AS ANYONE who flies is aware, the airlines are putting more and more seats into their planes to make the flights more profitable. Some time ago I wrote about a human engineer who was assigned to devise ways of packing as many people into a plane as humanly possible.
He was the first one to recommend putting seats in the luggage racks, and also tearing out lavatories to make more room for paying customers.
He also wanted to sell eight seats in the cockpit but the Airline Pilot's Association protested, and it was temporarily put on the back burner.
I met him on the shuttle flying from Washington to New York the other day. We were seated next to each other -- our knees scrunched up to our chests and our shoulder blades sharply pressed into each other.
"You've done a marvelous job," I told him. "Who would ever have thought you could have doubled the number of human bodies aboard an airplane in such a short time."
He was observing everything going on, and finally said. "I've been hired to figure out how to get 30 more seats in."
"It's impossible," I said. "Unless you use the aisle."
"I can't use the aisle," he told me in disgust. "The CAB has some damn-fool regulation that you can't put seats in the aisle. The government is strangling the aviation business."
"Everyone seems as packed in as possible," I told him. "I guess you'll have to recommend them flying bigger airplanes."
"I'm not being paid for that," he said. "My job is to get more seats on the planes the airlines already own."
"What about the freight compartment below?" I asked.
"I thought of that. But we can get only 12 seats in there and people might complain if their bags didn't arrive on the same plane as they did."
"I guess there's nothing you can do except make the people smaller."
He didn't realize that I was making a joke. "We've been working on that, but the few people we tried our machine on squawked so much, we gave it up."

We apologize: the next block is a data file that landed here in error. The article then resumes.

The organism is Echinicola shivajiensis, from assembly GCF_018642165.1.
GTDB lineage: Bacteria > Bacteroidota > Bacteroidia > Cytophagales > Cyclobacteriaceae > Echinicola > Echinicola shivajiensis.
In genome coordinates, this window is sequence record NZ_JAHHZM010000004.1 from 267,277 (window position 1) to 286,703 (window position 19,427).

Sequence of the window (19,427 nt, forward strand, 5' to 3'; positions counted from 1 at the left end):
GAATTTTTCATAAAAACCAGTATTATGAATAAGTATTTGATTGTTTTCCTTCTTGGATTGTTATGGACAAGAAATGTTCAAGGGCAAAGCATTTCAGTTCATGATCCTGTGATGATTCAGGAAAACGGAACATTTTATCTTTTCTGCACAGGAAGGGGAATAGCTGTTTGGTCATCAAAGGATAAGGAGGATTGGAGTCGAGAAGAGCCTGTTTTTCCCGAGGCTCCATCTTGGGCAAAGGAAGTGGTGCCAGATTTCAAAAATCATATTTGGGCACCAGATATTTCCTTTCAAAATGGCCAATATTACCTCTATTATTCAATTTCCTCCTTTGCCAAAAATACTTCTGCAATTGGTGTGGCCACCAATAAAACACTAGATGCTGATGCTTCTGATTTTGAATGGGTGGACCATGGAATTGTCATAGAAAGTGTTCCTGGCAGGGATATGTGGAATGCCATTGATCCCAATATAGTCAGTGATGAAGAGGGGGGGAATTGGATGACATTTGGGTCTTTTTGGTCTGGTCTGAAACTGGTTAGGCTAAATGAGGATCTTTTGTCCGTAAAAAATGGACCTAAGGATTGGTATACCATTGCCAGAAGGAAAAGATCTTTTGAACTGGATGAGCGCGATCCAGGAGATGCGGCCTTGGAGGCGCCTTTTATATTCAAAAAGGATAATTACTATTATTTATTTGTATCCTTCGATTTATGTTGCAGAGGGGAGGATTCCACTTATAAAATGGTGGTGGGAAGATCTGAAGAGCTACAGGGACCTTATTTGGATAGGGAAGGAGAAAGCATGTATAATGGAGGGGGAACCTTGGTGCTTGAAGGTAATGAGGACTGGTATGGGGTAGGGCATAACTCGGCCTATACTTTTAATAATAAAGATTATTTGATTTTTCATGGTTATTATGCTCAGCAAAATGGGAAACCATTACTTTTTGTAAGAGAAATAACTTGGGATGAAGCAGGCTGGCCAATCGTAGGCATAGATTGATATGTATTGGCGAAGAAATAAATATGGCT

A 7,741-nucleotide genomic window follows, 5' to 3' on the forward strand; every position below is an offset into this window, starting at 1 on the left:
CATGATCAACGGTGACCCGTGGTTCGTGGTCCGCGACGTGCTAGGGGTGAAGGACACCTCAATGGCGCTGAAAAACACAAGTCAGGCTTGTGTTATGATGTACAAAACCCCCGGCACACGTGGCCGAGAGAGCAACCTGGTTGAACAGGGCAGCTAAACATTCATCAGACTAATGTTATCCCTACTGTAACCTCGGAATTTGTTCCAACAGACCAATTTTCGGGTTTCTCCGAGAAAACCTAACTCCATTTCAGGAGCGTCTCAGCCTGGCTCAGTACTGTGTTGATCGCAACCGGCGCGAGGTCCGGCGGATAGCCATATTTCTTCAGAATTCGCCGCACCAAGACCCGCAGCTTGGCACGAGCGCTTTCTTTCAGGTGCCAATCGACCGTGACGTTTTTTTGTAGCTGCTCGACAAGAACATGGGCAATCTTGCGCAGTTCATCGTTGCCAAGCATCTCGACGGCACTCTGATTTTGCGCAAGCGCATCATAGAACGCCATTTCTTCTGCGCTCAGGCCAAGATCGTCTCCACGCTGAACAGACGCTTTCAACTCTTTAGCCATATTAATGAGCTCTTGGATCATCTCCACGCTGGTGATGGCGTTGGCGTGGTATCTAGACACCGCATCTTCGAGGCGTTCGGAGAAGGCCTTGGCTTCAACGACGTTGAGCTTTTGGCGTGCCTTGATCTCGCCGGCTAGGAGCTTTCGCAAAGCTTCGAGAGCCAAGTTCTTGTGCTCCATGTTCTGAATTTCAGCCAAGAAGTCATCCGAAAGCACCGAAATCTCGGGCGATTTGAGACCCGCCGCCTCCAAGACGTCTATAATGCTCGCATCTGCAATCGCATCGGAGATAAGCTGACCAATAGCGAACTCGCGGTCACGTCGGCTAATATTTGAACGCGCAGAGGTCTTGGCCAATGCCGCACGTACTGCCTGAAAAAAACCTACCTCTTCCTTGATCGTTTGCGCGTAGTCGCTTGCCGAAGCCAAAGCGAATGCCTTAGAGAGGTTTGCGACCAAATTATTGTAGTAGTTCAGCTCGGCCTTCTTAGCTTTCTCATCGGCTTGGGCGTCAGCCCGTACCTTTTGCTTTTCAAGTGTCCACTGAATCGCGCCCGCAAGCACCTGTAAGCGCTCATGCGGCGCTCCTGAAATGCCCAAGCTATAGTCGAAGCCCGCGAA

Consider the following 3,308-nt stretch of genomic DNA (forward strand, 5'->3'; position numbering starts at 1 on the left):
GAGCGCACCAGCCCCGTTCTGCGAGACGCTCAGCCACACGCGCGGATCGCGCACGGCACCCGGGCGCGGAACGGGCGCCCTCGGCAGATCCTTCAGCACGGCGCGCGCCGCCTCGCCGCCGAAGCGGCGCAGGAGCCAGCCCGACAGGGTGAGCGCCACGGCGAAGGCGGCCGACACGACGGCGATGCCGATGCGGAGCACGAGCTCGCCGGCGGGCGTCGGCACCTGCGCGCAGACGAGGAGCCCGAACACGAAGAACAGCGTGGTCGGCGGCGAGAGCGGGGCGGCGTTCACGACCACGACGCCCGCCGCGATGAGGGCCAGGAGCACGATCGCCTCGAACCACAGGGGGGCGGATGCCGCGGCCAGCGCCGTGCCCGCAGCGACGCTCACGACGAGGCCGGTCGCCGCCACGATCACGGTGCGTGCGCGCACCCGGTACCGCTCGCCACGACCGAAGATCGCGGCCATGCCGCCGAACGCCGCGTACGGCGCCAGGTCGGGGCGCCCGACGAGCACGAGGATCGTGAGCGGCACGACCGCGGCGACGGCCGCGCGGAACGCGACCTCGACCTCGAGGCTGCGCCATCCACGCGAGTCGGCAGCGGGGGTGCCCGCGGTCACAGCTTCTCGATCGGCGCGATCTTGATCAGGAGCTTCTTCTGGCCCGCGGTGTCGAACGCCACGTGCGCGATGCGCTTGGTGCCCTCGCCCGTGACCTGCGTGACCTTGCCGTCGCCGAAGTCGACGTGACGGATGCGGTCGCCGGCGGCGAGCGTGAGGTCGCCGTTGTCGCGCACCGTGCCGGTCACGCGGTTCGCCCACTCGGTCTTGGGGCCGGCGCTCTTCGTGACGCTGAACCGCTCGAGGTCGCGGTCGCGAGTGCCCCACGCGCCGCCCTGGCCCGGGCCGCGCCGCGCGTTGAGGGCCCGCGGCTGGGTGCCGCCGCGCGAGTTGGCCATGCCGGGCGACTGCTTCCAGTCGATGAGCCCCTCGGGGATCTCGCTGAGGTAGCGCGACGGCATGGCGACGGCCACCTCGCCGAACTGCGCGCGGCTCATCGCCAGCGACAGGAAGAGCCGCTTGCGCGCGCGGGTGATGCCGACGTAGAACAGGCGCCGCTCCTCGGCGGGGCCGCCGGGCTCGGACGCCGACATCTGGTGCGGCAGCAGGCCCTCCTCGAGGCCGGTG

"Well, you can't win them all," I said. The human engineer was staring out the window. Suddenly his eyes widened. "Do you see what I see?"
"The wing of the airplane."
"Of course I see the wing of the airplane."
"It looks pretty solid, doesn't it?"
"I hope so," I said. "Wait a minute -- you're not thinking what I think you're thinking."
"Why not?" he said excitedly. "You could bolt in 15 seats on each wing and who would know the difference?"
"But wouldn't it be windy out there?"
"You'd put the seats facing the back so the people would be looking at the tail of the plane. On a clear day, the passengers would get a fantastic view of New Jersey."
"Are you sure people would agree to fly from Washington to New York on the wing of an airplane?"
He was writing furiously. "We'll give them 20 percent off on their no-frills tickets. Thirty percent if they fly as a family."
"I'm not certain you'll get many takers," I said skeptically. "The inside of the plane doesn't look like 'Love Boat,' but at least we don't have to worry about the wind-chill factor."
"Look, years ago you would have screamed murder if you had to fly with your knees on your chest. Now you accept it without a murmer. When you buy an airline ticket, all we promise to do is get you there. There is nothing in the contract which gurantees where you'll sit."